Mendeleev’s chemical grid system defined our world – and the rarer elements it classifies are vital to modern life
This year marks the 150th anniversary of the publication of the first periodic table. This grid-like arrangement of the elements is probably only familiar to most of us from the tatty poster hanging on the wall of the chemistry classroom at school – only slightly less memorable than the faint background of weird smells in the lab. But when the Russian chemist Dmitri Mendeleev laid out his vision for ordering the chemical world in 1869, it was revolutionary.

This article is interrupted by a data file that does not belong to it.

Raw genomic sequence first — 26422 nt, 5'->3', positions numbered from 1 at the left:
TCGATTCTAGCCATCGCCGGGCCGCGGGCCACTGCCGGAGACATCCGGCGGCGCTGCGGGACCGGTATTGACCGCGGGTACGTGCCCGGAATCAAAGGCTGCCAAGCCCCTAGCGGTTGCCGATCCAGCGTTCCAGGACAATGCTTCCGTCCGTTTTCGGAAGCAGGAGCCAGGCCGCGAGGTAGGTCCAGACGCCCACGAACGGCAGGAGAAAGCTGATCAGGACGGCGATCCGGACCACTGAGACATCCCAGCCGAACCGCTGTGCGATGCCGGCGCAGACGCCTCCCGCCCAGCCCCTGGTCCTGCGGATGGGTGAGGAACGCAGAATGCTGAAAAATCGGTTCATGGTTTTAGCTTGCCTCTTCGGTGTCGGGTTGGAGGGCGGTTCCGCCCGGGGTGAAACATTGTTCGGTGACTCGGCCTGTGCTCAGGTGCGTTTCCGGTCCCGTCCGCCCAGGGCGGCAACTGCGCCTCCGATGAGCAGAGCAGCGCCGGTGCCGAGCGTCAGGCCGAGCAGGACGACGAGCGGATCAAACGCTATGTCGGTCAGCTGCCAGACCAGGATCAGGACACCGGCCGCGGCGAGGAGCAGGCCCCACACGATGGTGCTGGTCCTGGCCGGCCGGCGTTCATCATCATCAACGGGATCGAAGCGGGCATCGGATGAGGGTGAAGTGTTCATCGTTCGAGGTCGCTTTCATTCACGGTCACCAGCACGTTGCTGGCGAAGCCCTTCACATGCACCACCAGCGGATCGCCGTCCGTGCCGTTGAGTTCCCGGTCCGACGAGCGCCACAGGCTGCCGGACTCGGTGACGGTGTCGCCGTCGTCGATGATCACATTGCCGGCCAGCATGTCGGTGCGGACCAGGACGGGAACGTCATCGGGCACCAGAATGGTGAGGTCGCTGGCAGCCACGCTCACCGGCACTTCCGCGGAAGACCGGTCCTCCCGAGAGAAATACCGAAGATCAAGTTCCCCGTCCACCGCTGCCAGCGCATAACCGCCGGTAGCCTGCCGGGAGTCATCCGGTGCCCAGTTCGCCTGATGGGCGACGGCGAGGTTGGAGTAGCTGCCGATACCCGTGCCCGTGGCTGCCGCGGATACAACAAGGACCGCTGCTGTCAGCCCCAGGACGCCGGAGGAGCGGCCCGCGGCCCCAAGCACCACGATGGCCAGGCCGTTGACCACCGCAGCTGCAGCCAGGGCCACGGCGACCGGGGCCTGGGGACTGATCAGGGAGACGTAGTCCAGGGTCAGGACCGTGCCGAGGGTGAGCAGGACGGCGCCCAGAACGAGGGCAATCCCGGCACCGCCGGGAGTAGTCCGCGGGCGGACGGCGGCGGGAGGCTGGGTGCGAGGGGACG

This is because the periodic table is far more than just a list of the elements we know. It’s a way of categorising and sorting them: finding the order in the mess of chemical reactions. The startling realisation was that there is a repeating pattern – a periodicity – in the properties of the elements, such as how they react with each other. (We know now that fundamentally this comes down to how the electrons in an atom, which determine how it behaves, fit into successive shells around the nucleus.) The known elements can be laid out into rows and columns, with those lining up in the same column sharing characteristics, like a chemical family. Neon, argon and xenon, for example, all have similar properties: they are the noble gases and are exceedingly reluctant to be cajoled into any reactions. And when electricity is passed through a tubeful, they emit garish colours; the lights that became synonymous with Las Vegas and other urban centres.